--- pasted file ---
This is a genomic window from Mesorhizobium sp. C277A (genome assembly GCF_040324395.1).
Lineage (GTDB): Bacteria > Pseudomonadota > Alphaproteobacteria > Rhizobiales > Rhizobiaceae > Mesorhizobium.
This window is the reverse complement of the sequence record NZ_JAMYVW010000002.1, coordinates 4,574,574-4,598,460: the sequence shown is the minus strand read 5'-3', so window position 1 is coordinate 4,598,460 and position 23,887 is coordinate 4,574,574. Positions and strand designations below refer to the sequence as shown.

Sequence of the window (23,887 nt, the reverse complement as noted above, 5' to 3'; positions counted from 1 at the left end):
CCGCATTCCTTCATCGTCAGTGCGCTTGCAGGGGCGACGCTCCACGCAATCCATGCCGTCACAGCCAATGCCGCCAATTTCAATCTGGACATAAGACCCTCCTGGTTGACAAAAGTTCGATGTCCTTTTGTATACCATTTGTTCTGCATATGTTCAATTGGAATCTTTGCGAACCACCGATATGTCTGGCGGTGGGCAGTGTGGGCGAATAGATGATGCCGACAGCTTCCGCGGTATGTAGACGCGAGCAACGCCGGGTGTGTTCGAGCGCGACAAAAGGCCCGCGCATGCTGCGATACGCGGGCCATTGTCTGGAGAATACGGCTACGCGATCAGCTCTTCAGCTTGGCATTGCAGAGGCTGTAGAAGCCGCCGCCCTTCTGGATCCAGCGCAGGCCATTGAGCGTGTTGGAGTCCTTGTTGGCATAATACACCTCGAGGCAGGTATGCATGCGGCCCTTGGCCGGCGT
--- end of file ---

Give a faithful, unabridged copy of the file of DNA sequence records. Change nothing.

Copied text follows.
This is a genomic window from Mesorhizobium sp. C277A (genome assembly GCF_040324395.1).
Lineage (GTDB): Bacteria > Pseudomonadota > Alphaproteobacteria > Rhizobiales > Rhizobiaceae > Mesorhizobium.
This window is the reverse complement of the sequence record NZ_JAMYVW010000002.1, coordinates 4,574,574-4,598,460: the sequence shown is the minus strand read 5'-3', so window position 1 is coordinate 4,598,460 and position 23,887 is coordinate 4,574,574. Positions and strand designations below refer to the sequence as shown.

Sequence of the window (23,887 nt, the reverse complement as noted above, 5' to 3'; positions counted from 1 at the left end):
CCGCATTCCTTCATCGTCAGTGCGCTTGCAGGGGCGACGCTCCACGCAATCCATGCCGTCACAGCCAATGCCGCCAATTTCAATCTGGACATAAGACCCTCCTGGTTGACAAAAGTTCGATGTCCTTTTGTATACCATTTGTTCTGCATATGTTCAATTGGAATCTTTGCGAACCACCGATATGTCTGGCGGTGGGCAGTGTGGGCGAATAGATGATGCCGACAGCTTCCGCGGTATGTAGACGCGAGCAACGCCGGGTGTGTTCGAGCGCGACAAAAGGCCCGCGCATGCTGCGATACGCGGGCCATTGTCTGGAGAATACGGCTACGCGATCAGCTCTTCAGCTTGGCATTGCAGAGGCTGTAGAAGCCGCCGCCCTTCTGGATCCAGCGCAGGCCATTGAGCGTGTTGGAGTCCTTGTTGGCATAATACACCTCGAGGCAGGTATGCATGCGGCCCTTGGCCGGCGT